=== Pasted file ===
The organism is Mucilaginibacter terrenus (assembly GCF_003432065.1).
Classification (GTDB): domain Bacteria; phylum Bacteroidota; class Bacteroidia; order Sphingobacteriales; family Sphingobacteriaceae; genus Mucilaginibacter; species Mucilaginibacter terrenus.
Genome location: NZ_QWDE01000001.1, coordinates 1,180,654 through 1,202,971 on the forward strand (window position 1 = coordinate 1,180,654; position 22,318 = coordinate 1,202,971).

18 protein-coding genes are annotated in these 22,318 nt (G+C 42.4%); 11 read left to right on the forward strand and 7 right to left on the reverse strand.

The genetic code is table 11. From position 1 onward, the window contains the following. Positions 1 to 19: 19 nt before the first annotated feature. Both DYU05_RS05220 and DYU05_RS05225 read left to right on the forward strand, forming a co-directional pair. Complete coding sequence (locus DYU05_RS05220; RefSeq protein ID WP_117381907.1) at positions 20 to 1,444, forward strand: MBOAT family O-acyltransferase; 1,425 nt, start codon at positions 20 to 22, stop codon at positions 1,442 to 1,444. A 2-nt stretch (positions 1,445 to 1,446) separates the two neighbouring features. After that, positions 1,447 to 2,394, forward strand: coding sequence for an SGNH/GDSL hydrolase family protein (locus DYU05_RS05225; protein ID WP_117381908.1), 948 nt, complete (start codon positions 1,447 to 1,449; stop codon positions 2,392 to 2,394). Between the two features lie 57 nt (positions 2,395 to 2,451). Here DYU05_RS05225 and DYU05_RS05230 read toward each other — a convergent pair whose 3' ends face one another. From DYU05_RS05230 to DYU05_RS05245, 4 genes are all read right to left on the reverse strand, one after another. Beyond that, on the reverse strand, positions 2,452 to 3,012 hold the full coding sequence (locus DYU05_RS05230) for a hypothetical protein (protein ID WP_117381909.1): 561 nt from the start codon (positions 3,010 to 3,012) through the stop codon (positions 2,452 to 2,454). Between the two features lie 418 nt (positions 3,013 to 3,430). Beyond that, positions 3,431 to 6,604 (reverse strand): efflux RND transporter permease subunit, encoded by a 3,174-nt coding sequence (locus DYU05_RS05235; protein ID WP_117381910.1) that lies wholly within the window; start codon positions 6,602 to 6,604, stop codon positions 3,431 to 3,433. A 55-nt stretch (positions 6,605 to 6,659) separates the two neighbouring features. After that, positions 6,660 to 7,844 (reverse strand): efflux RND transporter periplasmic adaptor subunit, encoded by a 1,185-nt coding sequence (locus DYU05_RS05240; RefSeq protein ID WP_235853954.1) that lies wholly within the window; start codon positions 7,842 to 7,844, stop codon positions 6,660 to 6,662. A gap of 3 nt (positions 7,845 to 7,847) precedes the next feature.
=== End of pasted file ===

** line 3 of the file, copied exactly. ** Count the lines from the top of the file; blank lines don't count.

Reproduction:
Genome location: NZ_QWDE01000001.1, coordinates 1,180,654 through 1,202,971 on the forward strand (window position 1 = coordinate 1,180,654; position 22,318 = coordinate 1,202,971).